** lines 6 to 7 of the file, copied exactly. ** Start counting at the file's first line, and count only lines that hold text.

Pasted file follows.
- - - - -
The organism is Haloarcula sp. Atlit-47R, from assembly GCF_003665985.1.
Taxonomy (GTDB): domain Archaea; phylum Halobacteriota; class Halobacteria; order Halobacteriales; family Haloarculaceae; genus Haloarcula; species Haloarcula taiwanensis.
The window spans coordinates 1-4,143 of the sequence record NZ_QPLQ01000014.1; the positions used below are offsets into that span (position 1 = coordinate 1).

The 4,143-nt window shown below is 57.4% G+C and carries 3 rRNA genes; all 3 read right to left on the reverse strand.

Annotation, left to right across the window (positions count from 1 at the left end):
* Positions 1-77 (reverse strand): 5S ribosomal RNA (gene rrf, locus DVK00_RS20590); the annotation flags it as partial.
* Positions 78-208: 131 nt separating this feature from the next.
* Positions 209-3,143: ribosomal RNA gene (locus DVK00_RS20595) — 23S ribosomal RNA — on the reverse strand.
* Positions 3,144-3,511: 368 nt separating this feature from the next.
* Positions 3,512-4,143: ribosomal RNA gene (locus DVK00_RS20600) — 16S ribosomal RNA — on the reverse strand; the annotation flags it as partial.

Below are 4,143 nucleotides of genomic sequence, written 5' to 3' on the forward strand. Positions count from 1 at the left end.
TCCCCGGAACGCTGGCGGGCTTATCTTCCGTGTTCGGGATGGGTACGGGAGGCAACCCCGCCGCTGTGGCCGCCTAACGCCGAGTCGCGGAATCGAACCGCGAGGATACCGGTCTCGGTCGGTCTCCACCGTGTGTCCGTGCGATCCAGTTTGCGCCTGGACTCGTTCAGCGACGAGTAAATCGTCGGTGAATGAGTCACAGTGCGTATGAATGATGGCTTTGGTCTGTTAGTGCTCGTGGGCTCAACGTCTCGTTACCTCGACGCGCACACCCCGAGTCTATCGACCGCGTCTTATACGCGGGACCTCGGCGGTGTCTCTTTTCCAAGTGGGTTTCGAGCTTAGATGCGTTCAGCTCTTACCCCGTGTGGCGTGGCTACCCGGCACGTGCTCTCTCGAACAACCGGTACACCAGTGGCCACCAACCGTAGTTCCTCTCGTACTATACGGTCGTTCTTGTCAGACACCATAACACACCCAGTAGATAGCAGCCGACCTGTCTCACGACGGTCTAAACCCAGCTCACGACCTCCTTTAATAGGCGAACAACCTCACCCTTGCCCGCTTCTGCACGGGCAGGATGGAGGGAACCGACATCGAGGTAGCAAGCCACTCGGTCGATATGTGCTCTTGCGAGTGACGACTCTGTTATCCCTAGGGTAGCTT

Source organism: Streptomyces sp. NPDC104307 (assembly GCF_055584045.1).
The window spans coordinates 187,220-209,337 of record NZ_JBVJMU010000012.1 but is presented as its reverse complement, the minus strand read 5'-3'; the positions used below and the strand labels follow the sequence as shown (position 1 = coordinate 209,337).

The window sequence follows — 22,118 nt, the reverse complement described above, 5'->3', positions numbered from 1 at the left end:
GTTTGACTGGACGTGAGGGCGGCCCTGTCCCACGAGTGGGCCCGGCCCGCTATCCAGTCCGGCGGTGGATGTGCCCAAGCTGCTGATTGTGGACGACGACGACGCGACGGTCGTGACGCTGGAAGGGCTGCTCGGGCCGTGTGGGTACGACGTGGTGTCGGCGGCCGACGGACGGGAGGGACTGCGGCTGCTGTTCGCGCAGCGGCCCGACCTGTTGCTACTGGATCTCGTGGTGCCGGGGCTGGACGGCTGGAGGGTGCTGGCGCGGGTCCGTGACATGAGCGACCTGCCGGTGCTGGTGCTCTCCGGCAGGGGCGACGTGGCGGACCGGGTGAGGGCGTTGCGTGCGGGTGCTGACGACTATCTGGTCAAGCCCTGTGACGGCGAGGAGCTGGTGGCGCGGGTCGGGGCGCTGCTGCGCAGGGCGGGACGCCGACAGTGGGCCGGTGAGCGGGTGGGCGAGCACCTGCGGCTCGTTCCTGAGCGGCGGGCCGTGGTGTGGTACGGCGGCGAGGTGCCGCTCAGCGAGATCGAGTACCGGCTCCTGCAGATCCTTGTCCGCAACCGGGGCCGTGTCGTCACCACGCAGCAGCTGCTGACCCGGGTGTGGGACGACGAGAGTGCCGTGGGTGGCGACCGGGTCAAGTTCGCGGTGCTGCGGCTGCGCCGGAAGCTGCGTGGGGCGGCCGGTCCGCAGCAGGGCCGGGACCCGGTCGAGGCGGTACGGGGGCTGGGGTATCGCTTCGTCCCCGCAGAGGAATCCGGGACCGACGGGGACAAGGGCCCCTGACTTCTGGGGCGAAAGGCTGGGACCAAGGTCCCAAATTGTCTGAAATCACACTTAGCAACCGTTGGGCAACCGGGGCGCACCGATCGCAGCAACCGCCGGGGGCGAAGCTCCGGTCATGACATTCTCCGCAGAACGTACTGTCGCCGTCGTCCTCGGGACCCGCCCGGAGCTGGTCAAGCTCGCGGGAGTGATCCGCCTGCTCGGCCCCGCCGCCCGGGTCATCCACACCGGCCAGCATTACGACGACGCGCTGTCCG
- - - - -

* Positions 1-77 (reverse strand): 5S ribosomal RNA (gene rrf, locus DVK00_RS20590); the annotation flags it as partial.
* Positions 78-208: 131 nt separating this feature from the next.